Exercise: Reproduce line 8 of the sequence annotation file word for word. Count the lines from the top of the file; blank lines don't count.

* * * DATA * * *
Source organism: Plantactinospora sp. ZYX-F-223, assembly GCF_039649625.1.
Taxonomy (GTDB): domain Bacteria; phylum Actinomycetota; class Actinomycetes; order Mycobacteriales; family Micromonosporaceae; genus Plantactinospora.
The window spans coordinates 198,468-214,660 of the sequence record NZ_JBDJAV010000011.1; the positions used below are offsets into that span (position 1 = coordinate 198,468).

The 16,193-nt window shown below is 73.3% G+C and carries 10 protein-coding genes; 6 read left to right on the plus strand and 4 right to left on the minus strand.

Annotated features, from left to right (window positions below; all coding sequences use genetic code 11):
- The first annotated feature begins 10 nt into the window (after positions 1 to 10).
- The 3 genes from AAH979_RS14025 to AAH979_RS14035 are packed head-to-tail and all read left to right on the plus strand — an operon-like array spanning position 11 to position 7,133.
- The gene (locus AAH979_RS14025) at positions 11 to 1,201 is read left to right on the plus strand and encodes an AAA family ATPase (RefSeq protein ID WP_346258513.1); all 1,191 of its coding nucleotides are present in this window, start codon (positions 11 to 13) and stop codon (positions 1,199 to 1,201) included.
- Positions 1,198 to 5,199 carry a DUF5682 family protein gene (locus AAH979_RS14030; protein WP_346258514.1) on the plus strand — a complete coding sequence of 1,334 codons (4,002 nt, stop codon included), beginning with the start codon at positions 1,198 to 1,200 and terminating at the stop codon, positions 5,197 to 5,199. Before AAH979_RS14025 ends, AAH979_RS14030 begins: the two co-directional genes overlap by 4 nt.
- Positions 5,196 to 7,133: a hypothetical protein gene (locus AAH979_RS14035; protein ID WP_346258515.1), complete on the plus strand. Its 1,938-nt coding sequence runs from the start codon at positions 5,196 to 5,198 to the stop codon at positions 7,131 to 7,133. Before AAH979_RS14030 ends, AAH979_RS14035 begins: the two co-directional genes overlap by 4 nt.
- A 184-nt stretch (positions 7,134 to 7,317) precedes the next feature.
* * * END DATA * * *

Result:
- The gene (locus AAH979_RS14025) at positions 11 to 1,201 is read left to right on the plus strand and encodes an AAA family ATPase (RefSeq protein ID WP_346258513.1); all 1,191 of its coding nucleotides are present in this window, start codon (positions 11 to 13) and stop codon (positions 1,199 to 1,201) included.